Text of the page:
There will be a surplus of corn this year, just not as much as first thought. USDA estimated earlier this week a surplus of 672 million bushels of corn will carry over to next summer. USDA surmised the ending stocks could float between a 19 and 26-day supply. Anything under a 30-day reserve is considered unhealthy for the economy.
Economists say a low carryover opens the door to more market volatility, as any short-term supply disruptions can create an opportunity for prices to jump quickly.
This spring, U.S. farmers planted the second largest corn crop since World War II, but high temperatures and some dry weather stunted the potential harvest. Corn traded around $7.33 this week following the report, down from the near $8 a bushel price in June, but more than double the price last year at this time.
A more expensive corn price traditionally translates into higher food prices, as it is an ingredient in many products from cola to ketchup. It takes about six months to see the trickle down to products in the grocery aisles.
Livestock producers, who rely on corn for feed, also are feeling the pinch. Chicken producer Sanderson Farms reported this month its third straight quarterly loss, in part, to higher feed prices. The world’s largest hog producer, Smithfield Farms, also said high feed costs would continue to be a problem this year.
Overall, corn production is estimated at 12.5 billion bushels, a three percent drop from a month earlier, but slightly up over a year ago. If realized, this would be the third largest production total on record for the United States. USDA predicts an average of 148.1 bushels per acre, the lowest average yield since 2005.
The soybean crop is forecast to rise 1 percent over last month, but is off seven percent from last year earlier for a total production of 3.09 billion bushels. The average per acre figures out to be 41.8 bushels per acre, up 0.4 bushel from last month, but down 1.7 bushels from last year.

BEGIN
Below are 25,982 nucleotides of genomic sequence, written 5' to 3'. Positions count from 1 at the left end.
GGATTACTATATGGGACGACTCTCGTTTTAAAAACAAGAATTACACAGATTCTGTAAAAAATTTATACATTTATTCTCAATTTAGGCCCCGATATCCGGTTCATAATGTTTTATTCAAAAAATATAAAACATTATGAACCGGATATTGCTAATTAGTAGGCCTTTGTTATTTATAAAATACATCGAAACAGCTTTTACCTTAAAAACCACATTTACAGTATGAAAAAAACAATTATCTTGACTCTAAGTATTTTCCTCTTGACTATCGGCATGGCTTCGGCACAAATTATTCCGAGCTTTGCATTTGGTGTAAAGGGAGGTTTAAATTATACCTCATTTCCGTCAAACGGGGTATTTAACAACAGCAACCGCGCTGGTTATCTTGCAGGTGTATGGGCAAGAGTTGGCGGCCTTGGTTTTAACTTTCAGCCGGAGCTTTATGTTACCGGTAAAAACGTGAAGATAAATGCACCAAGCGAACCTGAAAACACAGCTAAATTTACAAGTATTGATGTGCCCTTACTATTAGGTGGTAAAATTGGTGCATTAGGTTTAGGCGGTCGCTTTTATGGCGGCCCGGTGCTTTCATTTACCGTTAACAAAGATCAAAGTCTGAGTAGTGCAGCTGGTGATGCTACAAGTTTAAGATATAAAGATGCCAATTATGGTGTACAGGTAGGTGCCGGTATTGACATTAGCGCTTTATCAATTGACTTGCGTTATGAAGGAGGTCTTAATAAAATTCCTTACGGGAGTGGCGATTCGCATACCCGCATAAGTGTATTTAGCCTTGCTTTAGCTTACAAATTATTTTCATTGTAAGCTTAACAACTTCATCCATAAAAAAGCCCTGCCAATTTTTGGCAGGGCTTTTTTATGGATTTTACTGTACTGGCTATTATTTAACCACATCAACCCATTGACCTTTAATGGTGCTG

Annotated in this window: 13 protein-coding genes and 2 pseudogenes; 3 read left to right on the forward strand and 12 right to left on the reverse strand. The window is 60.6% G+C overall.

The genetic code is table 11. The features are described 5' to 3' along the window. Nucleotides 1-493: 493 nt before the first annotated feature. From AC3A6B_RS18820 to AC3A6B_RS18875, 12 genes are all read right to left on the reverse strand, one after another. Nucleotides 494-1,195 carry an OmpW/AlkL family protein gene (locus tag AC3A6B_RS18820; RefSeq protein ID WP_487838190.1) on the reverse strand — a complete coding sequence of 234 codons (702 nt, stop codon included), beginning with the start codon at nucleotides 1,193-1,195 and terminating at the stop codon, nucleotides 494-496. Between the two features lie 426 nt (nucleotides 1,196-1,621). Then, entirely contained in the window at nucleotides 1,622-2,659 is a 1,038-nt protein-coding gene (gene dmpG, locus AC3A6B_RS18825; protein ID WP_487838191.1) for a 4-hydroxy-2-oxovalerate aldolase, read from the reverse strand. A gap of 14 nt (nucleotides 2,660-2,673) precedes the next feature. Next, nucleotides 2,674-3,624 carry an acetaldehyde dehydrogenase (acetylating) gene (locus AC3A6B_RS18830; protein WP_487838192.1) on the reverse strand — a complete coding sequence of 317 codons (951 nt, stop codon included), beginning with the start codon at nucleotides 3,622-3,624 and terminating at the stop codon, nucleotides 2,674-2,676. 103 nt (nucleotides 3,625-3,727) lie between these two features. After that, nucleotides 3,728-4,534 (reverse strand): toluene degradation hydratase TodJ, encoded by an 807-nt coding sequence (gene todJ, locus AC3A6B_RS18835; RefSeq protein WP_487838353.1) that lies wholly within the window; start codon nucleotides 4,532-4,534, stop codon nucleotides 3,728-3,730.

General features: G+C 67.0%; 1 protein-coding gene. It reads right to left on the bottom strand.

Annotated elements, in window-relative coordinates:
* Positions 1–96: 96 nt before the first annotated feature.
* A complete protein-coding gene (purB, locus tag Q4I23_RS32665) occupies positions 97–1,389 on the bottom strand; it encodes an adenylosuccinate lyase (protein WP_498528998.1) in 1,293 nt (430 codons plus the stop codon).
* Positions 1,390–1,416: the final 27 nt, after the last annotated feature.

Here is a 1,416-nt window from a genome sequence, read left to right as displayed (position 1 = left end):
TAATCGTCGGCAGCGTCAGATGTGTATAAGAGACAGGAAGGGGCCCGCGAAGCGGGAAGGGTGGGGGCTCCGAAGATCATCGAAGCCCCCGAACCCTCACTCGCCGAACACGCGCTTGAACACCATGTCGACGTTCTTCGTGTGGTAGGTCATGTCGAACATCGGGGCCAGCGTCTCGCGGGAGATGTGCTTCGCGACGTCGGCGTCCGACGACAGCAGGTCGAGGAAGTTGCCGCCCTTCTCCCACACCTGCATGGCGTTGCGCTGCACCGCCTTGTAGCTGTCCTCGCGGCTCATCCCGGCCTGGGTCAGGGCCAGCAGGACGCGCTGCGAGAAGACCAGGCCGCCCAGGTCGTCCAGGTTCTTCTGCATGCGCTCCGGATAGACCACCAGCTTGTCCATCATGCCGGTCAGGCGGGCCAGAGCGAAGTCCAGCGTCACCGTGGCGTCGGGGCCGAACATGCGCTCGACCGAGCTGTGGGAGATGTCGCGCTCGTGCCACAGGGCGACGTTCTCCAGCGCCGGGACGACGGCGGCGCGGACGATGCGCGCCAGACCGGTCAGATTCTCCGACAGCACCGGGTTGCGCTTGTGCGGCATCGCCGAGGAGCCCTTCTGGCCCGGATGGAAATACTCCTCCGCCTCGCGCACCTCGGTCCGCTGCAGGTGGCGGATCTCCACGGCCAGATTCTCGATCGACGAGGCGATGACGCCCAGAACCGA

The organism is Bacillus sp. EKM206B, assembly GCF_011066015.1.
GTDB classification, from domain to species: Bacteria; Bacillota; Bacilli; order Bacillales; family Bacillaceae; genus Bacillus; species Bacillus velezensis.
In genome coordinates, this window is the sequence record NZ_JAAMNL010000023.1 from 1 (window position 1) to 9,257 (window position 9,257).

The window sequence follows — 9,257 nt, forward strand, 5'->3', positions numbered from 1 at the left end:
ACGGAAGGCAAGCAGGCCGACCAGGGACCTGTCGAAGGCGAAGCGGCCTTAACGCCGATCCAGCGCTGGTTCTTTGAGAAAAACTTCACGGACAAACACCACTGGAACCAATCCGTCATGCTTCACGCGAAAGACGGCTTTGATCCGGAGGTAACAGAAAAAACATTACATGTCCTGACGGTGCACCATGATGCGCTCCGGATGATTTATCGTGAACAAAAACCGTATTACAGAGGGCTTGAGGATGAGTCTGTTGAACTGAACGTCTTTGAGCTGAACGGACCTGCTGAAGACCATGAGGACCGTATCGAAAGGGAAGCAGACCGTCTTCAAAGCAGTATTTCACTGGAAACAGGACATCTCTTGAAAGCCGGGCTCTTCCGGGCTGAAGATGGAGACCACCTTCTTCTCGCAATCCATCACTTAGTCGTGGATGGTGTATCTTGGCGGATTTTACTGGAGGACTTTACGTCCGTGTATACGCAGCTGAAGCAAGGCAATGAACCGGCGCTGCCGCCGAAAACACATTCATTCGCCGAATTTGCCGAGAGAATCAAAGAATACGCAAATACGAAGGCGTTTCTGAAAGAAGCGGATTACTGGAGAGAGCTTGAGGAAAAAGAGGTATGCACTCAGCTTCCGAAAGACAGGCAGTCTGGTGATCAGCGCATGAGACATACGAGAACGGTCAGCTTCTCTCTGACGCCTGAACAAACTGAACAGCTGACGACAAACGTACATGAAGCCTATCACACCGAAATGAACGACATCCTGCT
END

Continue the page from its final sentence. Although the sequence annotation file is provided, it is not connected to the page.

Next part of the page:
Despite farmers planting 30 percent more cotton acres this season, crop predictions are down 9 percent from last year to 16.6 million bales. That’s just a slight change from last month’s report.
Major cotton production areas are still suffering under the effects of a long-term drought. According to meteorologists, the trend could continue.
Brad Rippey, USDA Meteorologist: “Drought is expected to persist or even continue to intensify over the southern plains all the way through the autumn months, and really the only thing at this point that would provide some type of relief would be a tropical storm.”
Those tropical storms have come close to hitting the region, though not producing rain, but providing strong winds that only added fuel to the wildfires. Many areas around Bastrop County, near Austin, Texas remain under evacuation orders. To date, 190 fires have burned more than 34,000 acres, in the Lone Star State.
Tinder-dry fields and landscape have allowed for spread of the blazes. The entire region has been under the effects of a La Nina weather pattern set up in the Pacific Ocean.
Rippey: “We’re at least at a fifty fifty chance that we will slide back in to at least a moderately strong La Nina event and that could have even more devastating consequences for Texas, Oklahoma and other drought ravaged areas. We could see resurgence or intensification or a re-intensification of drought in parts of the southeast if La Nina resurfaces.”